The Charm City Players performed “Mamma Mia” on stage at Mercy High School from March 9 to 24. The hit musical, based on music by ABBA, featured bold costumes and songs such as “Super Trouper,” “Dancing Queen” and “The Winner Takes it All.”
Among the cast were Towson residents Nick Richardson, Neil Dubovsky, Paul Foster and Patricia Anderson, who, coincidentally, all live less than a mile apart in the Wiltondale and Stoneleigh neighborhoods. Richardson hadn’t performed theater in years, and Dubovsky and Foster were newcomers to the stage. Anderson was already a dedicated CCP cast member and costumer, this time enjoying her first lead.
Richardson sings and plays with several area bands, but plays were something he hadn’t ventured into since high school. “My friend Charlie Albert, who lives in Hampton, asked me to audition for one of ‘the dads’ in the show,” Richardson said. “I was cast as Bill Austin, and had to pull off an Australian accent. I went to high school in Sydney, so that made it a little easier.”
“I’m 45 and had never done anything like this in my life,” said Dubovsky, who admits that it was a “subconscious bucket list” item. “About a year ago, my wife and I took our daughters to see ‘The Wizard of Oz,’ and I saw a sign with the following season’s shows. I mentioned auditioning for ‘Mamma Mia’ to my wife, and she was super supportive.” When Dubovsky earned a role in the ensemble, his family was ecstatic. “While it was personally fulfilling for me, my girls [5 and 7 years old] loved watching me do this. They learned all the songs and most of the dance moves, and it has them both interested in doing shows in the future.”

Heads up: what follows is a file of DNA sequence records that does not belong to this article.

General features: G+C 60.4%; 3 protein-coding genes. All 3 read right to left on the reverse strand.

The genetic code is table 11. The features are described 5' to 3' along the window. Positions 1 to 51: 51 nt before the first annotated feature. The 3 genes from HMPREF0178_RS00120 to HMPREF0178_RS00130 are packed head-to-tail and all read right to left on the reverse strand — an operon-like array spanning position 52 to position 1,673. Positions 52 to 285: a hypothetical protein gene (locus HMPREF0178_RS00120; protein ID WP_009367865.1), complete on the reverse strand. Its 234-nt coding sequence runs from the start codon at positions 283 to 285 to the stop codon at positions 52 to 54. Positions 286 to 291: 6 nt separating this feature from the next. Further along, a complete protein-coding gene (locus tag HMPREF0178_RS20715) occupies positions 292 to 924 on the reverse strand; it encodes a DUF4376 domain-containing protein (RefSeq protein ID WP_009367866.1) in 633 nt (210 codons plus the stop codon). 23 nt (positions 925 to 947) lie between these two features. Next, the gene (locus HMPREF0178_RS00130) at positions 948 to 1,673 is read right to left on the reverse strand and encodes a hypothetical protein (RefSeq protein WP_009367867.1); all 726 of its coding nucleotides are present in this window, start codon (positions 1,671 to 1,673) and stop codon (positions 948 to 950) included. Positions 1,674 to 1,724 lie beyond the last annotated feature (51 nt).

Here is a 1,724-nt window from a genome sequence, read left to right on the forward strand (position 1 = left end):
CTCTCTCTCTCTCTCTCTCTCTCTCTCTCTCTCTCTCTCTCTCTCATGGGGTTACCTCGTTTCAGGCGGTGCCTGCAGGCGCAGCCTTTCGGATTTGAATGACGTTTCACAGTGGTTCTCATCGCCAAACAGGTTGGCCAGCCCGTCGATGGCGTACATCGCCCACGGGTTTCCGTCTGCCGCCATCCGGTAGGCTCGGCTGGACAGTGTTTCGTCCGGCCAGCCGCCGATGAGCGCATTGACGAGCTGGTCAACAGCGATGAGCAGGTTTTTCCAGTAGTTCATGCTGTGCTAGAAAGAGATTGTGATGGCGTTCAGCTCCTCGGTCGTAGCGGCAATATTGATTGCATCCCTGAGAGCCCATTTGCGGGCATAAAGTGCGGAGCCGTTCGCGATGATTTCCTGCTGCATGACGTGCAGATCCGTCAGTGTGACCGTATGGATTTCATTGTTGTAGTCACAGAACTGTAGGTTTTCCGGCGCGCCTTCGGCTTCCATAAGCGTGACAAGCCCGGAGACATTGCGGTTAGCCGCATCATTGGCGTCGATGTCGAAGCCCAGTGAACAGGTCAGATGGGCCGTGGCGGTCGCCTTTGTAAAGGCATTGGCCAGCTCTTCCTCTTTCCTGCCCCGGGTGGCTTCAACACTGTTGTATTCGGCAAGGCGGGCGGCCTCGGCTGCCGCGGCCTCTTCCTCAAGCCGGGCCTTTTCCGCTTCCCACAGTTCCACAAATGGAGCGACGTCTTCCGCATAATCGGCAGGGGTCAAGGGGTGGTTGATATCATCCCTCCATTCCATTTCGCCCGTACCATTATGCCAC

Foster was home one weekend catching up on some tedious paperwork when he was happily sidetracked by an email from a friend in CCP, telling him that the roles for “the dads” in “Mamma Mia” had not been settled, and asking if he might be interested in auditioning — in an hour. “On impulse, and mostly out of pique, I wrote back ‘yes.’ My son, with his guitar, helped me practice an audition piece, and I was there before I could change my mind,” Foster recalled.
The musically talented group of actors came together beautifully. No small commitment; rehearsals took 10-12 hours per week since mid-December (and 20 hours in the final week), and seven performances were held. Everyone nailed their roles so well that, in the last show, when the band unexpectedly lost power for two songs, “the cast carried on without missing a beat, a cappella. Many in the audience never even noticed,” Foster said.
The cast enjoyed camaraderie and had great fun. Richardson says the group took the experience, but not themselves, very seriously.
“I’d recommend it to anyone that hadn't been on stage for more than 40 years,” he said. “I’d consider doing another show, if I can pull it off without compromising my real job.”
Bravo, all. Thank you for the music!